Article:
The phenomenon of danger music is complex but is, in the main, divided into two positions. One is conceptual, which has been represented in the study by Fluxus, and one which refuses to exist on any other plane than the “here and now”, like the Italian Futurists or Hanatarash. My experience indicates that Danger Music is best understood when non-representative is used as a key term. 

Sensed truth 

In a “post-truth” world, an infinite number of truths exist on one and the same phenomenon side by side. In such an environment there are not only fertile conditions for authoritarian ideologies, but also for creating alternatives to them. When the idea about “the Truth” is destabilised, this opens up for new gateways to reality. Considering the challenges which late capitalism and the climate crisis have brought us, it is difficult to see what one owes to “The Truth” or “Reality”, but it is on the contrary easy to think – what do we have to lose? Numbed by the noise of information, it is possible to think: Rather than trying to establish truths from thought and unconnected fragments with a continiously shorter lifespan, the subject’s bodily and sensory experiences are a more stable and trustworthy source and truth. 

Are we then at the stage when the perceptions of music, drugs, dance, art, danger, violence, sex and love are not a flight away from “truth” but rather a way to approach them – some of the few gateways to something true that we have available to us? Truths that you feel you have experienced loyalty towards, but which do not permit themselves to be defined as interpretative truths, and consequently do not allow themselves to be corrupted in the traitorous waters of the spirit of the age. 


The first shall be the last – and the paradox that this leads to

The sound that Honningbarna makes – that we produce a sound that hits you physically like a blow to the chest and stomach of musicians and the audience alike (like in club music), that it is tight, loud, with sing-along choruses, a quick tempo, simple and effective riffs so the audience can come up onto the stage and take part in playing (and we can be out on the floor with them), that it is mixed with noise and unexpected sound processing – the totality involves musical tricks of the trade which together create a certain aesthetic sensibility. We are musicians who are continually looking for optimal solutions. Nonetheless, during concerts the core of the Honningbarna concept is the practical use value that the various musical moves have and the chaos that they point towards is our project. For us, these musical elements are not the end point of an aesthetic project. Rather, the opposite is true – they are the beginning – music which is created to prompt a particular practice. As a result, it is not first and foremost the music itself which is on my heart when I write – it is the chaos that is leads to. And, paradoxically enough, the rare sensation of stillness or zen right in the middle of it all, which can come to me like a gift or, as Grant Kester puts it, a somatic epiphany (Kester, 2013, p. 12).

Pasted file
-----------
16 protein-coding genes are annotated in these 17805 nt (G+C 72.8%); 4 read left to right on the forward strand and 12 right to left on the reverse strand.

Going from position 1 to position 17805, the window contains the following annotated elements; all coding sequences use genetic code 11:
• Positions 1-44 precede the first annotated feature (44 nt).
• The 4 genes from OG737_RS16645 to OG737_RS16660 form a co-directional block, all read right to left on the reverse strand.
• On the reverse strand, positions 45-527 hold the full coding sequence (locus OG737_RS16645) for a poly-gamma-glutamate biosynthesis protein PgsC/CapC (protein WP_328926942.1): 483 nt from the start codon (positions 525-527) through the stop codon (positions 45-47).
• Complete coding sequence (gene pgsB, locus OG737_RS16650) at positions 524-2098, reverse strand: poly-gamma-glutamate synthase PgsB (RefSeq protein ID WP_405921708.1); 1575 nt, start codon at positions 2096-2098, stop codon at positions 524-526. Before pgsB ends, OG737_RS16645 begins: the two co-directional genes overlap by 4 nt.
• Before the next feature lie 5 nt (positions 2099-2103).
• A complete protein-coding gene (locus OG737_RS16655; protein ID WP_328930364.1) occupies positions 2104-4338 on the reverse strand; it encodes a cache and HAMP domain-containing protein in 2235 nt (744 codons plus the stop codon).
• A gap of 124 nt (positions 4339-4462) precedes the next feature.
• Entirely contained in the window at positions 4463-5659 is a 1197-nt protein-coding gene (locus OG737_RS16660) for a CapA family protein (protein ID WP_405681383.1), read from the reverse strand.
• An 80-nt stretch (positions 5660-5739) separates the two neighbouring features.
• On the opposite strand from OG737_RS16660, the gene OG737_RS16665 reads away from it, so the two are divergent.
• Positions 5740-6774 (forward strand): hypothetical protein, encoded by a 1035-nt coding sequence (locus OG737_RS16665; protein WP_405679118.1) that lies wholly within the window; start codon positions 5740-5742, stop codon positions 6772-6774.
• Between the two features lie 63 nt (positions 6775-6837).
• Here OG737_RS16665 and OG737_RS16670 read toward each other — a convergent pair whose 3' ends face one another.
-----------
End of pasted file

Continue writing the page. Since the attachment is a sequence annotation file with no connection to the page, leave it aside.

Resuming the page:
When it is the practices which play out at the venue that are the core of the project, our role as musicians comes to be first and foremost as “fire starters”. But we do not leave the audience in flames – we burn together with them. Where we start processes of chaos, risk or danger, everyone at the venue is together in them, and I am convinced that the fans know this. We are not there to present a show; we are there to contribute to a kind of community which seeks an alternative way of being together – a feeling of danger, madness, fun and unpredictability, but also a sense of belonging in an alienating and fragmented world, as well as camaraderie and bodily felt and shared truths. We play for what music does, not what it is.

To sing the love of danger

Danger and art can share many qualities. Both danger and the nature of art involve being unpredictable, physical, basal, romantic, disturbing, and cause us to “feel alive” – even transdimensional, and sources of “out of body” experiences. Both can provide access to something deeply human – another kind of primal state than the one that logic offers. Experiences with music and danger have affected me profoundly, and not just in terms of sewed stitches and broken bones. That which is bodily and sensory has create moments of clarity and truth in my, at times, confusing and uninterpretable mosaic of an existence. The absolute sense of presence that Danger Music has produced takes one past the paralysing limits of reason and provides access to truths outside the range of discourse. 


It might perhaps seem stupid to consciously act in spite of, or with a lack of, reason. Usually, it is indeed stupid. Nonetheless, I have on several occasions in the course of both this investigation and my own experiences with Honningbarna’s Voldelig Lyd tour had difficulties not throwing myself into the first point of the Furutist manifesto: 


We want to sing the love of danger, the habit of energy and rashness.